A recent look at the trades reveals that, as predicted, spec screenplay sales are up.
Just like the spec screenplay frenzy that occured after the writer’s strike in 1988, there is a similar rush to buy fresh scripts from fresh writers. The slowdown that occurred because of the strike has ended in major fashion. And like before there are a lot of opportunities for new screenwriters to break in.
What I keep hearing too is the repeated lament of studio executives about their ability to sell a movie. The top concern often is how a studio with a major release tells the public what it’s about. The competition for our attention has never been tougher — to get and keep an audience’s attention we all must participate and be welcomed to add to the solution.
Perhaps this is why Save the Cat! has been so embraced by executives, agents, managers, and producers as well as writers. Chapter One of Cat! is all about this ongoing challenge. And some of the tried-and-true solutions I laid out in that chapter are still resonating in the halls of filmdom.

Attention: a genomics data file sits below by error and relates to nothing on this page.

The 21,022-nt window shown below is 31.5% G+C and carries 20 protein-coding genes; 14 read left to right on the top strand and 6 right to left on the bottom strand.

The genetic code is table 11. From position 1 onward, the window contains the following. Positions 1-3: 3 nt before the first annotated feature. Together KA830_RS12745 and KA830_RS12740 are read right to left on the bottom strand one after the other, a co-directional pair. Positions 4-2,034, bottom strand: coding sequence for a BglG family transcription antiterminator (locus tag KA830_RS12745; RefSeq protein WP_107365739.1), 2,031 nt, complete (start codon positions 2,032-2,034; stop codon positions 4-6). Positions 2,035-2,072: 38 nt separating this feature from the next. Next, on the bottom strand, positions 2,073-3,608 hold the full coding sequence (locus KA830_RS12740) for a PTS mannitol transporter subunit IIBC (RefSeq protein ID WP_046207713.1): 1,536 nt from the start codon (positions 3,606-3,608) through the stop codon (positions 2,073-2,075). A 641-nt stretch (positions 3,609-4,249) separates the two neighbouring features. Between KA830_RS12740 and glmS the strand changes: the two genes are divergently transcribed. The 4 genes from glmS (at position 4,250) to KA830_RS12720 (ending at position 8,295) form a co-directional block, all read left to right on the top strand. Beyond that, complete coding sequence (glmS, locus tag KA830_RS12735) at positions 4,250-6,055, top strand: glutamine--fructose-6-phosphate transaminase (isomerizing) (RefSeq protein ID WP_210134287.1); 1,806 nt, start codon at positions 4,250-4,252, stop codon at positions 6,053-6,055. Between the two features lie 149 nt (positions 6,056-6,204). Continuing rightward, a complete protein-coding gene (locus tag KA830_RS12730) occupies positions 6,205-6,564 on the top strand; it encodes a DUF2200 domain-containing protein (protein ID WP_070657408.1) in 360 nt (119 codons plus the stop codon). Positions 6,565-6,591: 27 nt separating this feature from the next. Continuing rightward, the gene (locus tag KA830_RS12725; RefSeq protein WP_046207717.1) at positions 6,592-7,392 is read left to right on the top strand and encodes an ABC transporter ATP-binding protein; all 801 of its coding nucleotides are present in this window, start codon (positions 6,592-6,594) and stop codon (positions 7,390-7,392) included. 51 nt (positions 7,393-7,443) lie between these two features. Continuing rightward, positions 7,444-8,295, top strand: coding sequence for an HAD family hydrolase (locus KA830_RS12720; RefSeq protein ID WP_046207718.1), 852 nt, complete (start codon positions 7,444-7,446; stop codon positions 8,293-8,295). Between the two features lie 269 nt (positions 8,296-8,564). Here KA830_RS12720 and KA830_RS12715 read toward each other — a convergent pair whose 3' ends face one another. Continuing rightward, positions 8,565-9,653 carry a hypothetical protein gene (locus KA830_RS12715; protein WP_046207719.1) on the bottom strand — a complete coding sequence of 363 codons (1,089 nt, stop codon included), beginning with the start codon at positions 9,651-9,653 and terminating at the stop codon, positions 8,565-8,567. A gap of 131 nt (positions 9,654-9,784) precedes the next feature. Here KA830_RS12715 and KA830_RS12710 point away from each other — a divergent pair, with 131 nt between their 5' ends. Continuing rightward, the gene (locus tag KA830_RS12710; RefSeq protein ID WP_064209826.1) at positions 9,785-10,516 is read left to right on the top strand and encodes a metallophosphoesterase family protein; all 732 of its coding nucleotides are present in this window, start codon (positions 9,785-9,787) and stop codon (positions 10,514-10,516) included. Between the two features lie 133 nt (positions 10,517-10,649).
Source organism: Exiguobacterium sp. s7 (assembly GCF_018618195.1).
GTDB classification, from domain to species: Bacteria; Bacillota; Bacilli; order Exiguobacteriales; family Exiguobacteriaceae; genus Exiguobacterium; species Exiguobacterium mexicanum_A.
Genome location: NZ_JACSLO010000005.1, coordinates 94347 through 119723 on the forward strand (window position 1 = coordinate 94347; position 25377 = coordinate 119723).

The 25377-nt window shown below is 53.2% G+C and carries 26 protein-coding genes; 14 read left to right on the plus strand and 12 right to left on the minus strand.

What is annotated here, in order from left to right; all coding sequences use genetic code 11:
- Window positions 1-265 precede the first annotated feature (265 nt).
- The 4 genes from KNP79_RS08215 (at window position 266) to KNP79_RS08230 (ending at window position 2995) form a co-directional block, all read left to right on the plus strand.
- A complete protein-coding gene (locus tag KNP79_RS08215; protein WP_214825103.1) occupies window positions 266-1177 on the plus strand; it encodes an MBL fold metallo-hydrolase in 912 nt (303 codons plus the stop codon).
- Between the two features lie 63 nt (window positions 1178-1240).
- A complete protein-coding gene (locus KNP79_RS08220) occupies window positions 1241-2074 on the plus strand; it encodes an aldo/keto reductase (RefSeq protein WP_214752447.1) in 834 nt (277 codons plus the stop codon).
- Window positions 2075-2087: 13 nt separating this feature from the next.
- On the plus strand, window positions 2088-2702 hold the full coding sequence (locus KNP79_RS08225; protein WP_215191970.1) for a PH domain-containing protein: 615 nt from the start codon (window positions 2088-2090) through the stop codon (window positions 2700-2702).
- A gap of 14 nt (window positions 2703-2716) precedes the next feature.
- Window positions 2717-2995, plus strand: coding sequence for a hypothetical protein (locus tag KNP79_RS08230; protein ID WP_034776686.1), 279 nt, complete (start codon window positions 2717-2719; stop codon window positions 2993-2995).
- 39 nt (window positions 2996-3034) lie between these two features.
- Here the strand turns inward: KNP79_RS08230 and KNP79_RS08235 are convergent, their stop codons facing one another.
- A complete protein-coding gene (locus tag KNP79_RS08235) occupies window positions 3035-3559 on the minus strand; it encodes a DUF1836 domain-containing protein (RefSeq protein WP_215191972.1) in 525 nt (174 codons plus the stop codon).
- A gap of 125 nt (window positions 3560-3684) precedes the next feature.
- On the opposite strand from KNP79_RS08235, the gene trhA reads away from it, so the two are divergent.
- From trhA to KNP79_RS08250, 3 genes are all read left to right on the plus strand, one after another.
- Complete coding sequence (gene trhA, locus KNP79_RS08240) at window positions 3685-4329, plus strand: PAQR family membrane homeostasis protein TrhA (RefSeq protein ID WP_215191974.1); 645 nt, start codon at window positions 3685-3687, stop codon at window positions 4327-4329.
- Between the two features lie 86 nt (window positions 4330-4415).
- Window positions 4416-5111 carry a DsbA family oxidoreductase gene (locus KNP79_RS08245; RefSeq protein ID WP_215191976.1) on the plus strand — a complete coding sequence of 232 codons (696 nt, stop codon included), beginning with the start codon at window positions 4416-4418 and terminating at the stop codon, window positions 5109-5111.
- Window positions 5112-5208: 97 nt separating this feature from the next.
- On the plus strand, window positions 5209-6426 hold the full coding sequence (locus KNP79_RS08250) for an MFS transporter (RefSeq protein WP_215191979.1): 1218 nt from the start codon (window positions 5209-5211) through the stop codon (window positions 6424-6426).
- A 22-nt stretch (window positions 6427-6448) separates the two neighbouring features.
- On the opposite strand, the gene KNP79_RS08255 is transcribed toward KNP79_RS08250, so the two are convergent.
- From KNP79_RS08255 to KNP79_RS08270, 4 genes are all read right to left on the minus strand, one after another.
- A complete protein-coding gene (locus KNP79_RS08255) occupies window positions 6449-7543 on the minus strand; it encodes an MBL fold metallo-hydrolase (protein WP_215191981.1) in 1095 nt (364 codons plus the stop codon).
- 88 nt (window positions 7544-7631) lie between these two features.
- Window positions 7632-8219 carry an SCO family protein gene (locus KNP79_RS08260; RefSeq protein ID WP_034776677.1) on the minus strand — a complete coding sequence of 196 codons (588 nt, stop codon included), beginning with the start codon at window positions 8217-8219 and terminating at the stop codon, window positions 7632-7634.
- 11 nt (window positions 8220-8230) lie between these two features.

Titled “What Is It?” this is the chapter that dissects that very problem: telling everyone all along the chain from you to your agent to the studio to the public what your movie is about. And though the phrase “High Concept” remains a dirty word, and the sense that a movie that is such is, on its face, “commercial” and therefore “lame,” it nevertheless describes the solution to the number-one problem we all face: communicating ideas. The non-lame high concept movie is only a matter of the same thing we’ve been talking about all along — avoiding cliche.
In my new book, Save the Cat! Strikes Back, I will again wade into this controversial debate with even more unique tools to figure out how to create ideas that grab us, or to re-configure existing ideas to identify the “white-hot center” of any story concept. The first chapter of my new book, titled “Wow! What a Bad Idea!” will cover not only how we go wrong in idea-generation, but will codify some revolutionary ways to fix lagging movie notions.
If it is the main hurdle that’s keeping an audience from “getting” what your movie is about — you and everyone who bet on you and your script — these new tools will be invaluable for those on the front lines of this communication challenge.
Meantime, our opportunites for “building a better mousetrap” have never been better. The smart idea, smartly executed and raised above the level of “formula” is being rewarded big time.
Be one of these writers, the one who is conscious not only of your own creative challenges,but also everyone connected to helping you launch your story, and you too will be listed in the spec screenplay pantheon.
And we all want to see that!
p.s. I will be discussing these ideas and others from the upcoming book in my special one day talk in Vancouver next weekend! Look forward to seeing everyone there!